Thomas Reeves has his own blog at the History News Network. Saturday, my fellow Cliopatriarch Jonathan Dresner drew my attention to this Reeves post entitled "The Joys of Jane". It's about Jane the magazine in particular, and contemporary women's magazines in general:
Articles display such titles as “My Boyfriend Used to Be My Girlfriend,” “When I Smoke Pot, I Turn Into Ms. Satan,” “How to Date Eight Guys at Once,” “’I Want Her Babies.’ What’s With Guys All Of a Sudden?” and “Yet another great reason to keep on smoking!” In the November issue, an article gives eight tips guaranteed to help the reader pick up guys. (If you try all eight tips and the you fail to pick up at least eight guys, Jane Pratt will refund the $3.50 price of the magazine.) In a monthly column called “It Happened To Me,” there is a horror story by a woman who dated a Libertarian who did not believe in premarital sex. The author also reveals having had a brief affair “with someone who has flown in Air Force One with Dubya. And when we talked politics, it always degenerated into a pretty amazing sexual romp.” Information abounds in Jane, including how to train your brain to have dreams of sex with celebrities, and which SUVs are the most comfortable for having sex.
Reeves decries the intellectual vacuity that such magazines feed and inspire, wondering:
Where are the women crying out for higher moral and intellectual standards in the popular literature designed for their consumption? We hear enough about the right to abort, glass ceilings, and sexual harassment. Why not speak out about the literary pollution that damages and destroys the mind and soul? The voices of informed and concerned women might do much to reverse the cultural slide that degrades our civilization.
I have not read the particular issue to which Reeves refers. Knowing, however, that Jane tends to have its tongue planted firmly in its cheek, I am not as certain as Mr. Reeves that its contents are truly damaging and destroying mind and soul. Fewer young women use these magazines as instruction manuals than conservatives fear or advertisers might like! Rather, I suspect most young women who are flipping through Jane and its competitors are looking for momentary distraction and amusement. Yes, the content of these magazines is vacuous -- but after a hard day at the office, or in the lab, or the classroom, or the board room, sometimes folks like to unwind with a little vacuity!
Of course, there's a bit more to these magazines' popularity than escapism!
I know I'm posting with quotations, something I don't normally do, but reading Reeves' piece, I immediately remembered the following passage from Margaret Atwood's The Handmaid's Tale, which I assign each semester in my women's studies classes. Offred, the title character, is given an old copy of Vogue, a magazine now banned in her dystopic world of Gilead:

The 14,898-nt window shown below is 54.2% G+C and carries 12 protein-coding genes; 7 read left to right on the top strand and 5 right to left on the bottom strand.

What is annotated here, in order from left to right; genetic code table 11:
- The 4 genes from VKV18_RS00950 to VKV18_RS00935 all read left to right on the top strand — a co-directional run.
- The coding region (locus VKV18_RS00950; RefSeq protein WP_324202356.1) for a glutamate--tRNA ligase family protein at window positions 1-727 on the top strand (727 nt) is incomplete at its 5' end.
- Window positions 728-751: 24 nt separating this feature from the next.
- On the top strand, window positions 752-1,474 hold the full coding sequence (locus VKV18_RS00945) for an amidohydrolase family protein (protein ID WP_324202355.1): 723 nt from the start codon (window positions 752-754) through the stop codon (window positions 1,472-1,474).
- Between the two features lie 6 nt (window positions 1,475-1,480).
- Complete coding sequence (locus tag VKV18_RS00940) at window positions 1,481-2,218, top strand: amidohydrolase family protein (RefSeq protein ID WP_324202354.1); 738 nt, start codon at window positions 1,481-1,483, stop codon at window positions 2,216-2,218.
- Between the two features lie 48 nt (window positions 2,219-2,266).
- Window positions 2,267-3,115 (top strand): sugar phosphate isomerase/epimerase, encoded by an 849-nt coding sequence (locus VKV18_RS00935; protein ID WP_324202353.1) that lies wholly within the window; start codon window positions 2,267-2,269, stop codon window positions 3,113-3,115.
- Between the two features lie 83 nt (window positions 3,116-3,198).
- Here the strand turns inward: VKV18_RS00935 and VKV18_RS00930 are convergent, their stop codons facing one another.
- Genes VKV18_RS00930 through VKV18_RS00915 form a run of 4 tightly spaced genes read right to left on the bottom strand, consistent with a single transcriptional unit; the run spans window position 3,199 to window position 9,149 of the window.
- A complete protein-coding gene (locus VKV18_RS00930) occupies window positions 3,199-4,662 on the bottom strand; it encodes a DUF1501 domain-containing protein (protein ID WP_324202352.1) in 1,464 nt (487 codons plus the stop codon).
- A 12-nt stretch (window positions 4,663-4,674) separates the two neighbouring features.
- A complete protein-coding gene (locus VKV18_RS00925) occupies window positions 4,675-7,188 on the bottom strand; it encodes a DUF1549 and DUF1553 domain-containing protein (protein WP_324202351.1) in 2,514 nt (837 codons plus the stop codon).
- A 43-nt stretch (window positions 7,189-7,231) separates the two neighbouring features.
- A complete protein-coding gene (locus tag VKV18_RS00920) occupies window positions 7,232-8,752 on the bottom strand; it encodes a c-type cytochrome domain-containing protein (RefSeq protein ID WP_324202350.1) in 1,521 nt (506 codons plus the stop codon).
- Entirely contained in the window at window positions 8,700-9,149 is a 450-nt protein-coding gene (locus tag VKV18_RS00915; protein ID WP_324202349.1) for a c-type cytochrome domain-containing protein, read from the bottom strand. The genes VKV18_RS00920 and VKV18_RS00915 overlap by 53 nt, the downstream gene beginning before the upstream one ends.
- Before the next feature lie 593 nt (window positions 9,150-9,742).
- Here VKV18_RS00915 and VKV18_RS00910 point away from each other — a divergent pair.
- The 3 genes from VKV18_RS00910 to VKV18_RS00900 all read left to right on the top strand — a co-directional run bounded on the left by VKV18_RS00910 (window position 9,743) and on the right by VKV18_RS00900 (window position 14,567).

Staring at the magazine, as he dangled it before me like fish bait, I wanted it. I wanted it with a force that made the ends of my fingers ache. At the same time I saw this longing of mine as trivial and absurd, because I'd taken such magazines lightly enough once... After I'd leafed through them I would throw them away, for they were infinitely discardable and a day or two later I wouldn't be able to remember what had been in them.
Though I remembered now. What was in them was promise. They dealt in transformations; they suggested an endless series of possibilities, extending like the reflections in two mirrors set facing one another, stretching on, replica after replica, to the vanishing point. They suggested one wardrobe after another, one improvement after another, one man after another. They suggested rejuvenation, pain overcome, and transcended, endless love. The real promise in them was immortality.
The more I read these magazines and work with those who consume them, the more Atwood's words seem apt. I'm not defending their content, but I am defending their readers. A woman can read with amusement about dating eight men at once, or about embarrassing sexual episodes in the lives of others, without compromising her right to be taken seriously in "real" life. Indeed, the more responsibility we carry, the greater the longing to escape!
I like to unwind reading about college football. Now, there's an intellectually vacant activity! After a day of teaching and grading, I come home and curl up with any number of sports magazines. I lose myself in average yard-per-carry statistics for running backs in the SEC, or speculation about where the hottest high school players in Texas will sign. (And national letter-of-intent day is less than two months away! Oh, the excitement!) It's trivial, empty stuff -- and it amuses and relaxes me. I don't blog about it because most folks don't care, but gosh, I enjoy it. I know that big-time college football is corrupt. I know that its players are immersed in a culture of violence that encourages and condones sexual assault. And though these realities are never far from my mind, I continue to find great and simple pleasure in reading the magazines that cover the game I love in glorious and numbing detail! Am I "dumber" as a consequence? I would like to think not. Rather, I'm indulging in remarkably harmless escapism, allowing my brain to rest.
I suspect that with different magazines, millions of my brilliant and interesting and ambitious sisters are doing exactly the same thing.